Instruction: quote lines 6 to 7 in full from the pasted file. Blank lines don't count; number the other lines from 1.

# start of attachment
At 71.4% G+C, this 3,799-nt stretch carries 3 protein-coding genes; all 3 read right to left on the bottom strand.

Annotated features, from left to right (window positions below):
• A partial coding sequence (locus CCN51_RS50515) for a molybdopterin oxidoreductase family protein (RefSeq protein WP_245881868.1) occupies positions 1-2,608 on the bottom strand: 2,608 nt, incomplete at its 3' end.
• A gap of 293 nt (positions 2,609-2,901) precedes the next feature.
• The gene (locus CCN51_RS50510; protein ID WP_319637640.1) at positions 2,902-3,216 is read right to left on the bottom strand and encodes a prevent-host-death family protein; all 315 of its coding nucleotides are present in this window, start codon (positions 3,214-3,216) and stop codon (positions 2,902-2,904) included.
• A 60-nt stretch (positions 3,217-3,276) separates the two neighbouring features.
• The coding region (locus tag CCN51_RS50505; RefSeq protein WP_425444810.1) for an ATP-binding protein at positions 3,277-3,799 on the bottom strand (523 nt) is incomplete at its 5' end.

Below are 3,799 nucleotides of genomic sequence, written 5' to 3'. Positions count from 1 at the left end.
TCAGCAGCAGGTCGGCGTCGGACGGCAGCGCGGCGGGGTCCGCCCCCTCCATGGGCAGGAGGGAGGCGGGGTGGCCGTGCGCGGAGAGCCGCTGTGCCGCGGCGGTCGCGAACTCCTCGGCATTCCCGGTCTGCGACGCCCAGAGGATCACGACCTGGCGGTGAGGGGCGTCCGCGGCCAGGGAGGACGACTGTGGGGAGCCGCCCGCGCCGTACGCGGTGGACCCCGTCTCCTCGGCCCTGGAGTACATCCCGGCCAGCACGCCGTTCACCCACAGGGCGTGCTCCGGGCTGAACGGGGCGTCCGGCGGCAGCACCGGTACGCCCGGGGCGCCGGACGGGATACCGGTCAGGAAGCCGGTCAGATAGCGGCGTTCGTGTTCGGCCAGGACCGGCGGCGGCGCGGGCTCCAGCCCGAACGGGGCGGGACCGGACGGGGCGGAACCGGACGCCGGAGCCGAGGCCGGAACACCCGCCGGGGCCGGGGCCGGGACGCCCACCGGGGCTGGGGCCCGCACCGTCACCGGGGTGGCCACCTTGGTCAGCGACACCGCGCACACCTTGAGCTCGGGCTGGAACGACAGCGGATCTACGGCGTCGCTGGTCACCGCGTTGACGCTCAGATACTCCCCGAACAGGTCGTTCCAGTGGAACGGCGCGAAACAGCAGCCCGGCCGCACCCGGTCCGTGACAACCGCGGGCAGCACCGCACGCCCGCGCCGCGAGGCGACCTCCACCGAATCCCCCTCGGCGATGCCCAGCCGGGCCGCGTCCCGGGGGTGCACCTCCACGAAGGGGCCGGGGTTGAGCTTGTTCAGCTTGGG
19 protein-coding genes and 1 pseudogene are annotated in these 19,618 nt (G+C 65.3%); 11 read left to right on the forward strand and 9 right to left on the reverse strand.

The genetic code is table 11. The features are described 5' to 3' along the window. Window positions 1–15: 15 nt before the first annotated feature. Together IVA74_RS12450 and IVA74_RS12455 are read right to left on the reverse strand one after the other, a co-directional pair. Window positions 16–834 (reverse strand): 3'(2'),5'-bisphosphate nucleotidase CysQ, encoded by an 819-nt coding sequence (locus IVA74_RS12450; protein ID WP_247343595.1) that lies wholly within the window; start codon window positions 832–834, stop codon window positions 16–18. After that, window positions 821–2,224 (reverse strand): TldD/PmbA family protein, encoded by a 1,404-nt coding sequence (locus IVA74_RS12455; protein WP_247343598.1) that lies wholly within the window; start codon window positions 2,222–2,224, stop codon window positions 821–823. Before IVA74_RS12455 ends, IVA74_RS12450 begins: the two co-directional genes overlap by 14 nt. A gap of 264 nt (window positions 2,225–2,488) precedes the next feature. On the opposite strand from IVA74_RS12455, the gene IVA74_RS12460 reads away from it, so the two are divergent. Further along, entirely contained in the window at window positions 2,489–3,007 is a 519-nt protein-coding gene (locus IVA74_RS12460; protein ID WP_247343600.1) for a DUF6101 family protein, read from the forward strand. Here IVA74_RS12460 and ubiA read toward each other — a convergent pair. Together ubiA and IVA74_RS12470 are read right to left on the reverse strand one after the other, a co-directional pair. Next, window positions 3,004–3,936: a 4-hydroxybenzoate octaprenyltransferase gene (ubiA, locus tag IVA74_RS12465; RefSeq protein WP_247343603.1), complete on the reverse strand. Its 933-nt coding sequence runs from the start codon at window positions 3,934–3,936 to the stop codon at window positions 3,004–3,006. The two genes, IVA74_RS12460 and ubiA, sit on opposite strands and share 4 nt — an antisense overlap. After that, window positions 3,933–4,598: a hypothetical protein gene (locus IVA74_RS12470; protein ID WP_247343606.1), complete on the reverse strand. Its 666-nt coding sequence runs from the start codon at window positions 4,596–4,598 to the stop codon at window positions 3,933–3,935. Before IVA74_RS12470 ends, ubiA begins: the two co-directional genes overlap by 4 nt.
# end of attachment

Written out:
• A 60-nt stretch (positions 3,217-3,276) separates the two neighbouring features.
• The coding region (locus tag CCN51_RS50505; RefSeq protein WP_425444810.1) for an ATP-binding protein at positions 3,277-3,799 on the bottom strand (523 nt) is incomplete at its 5' end.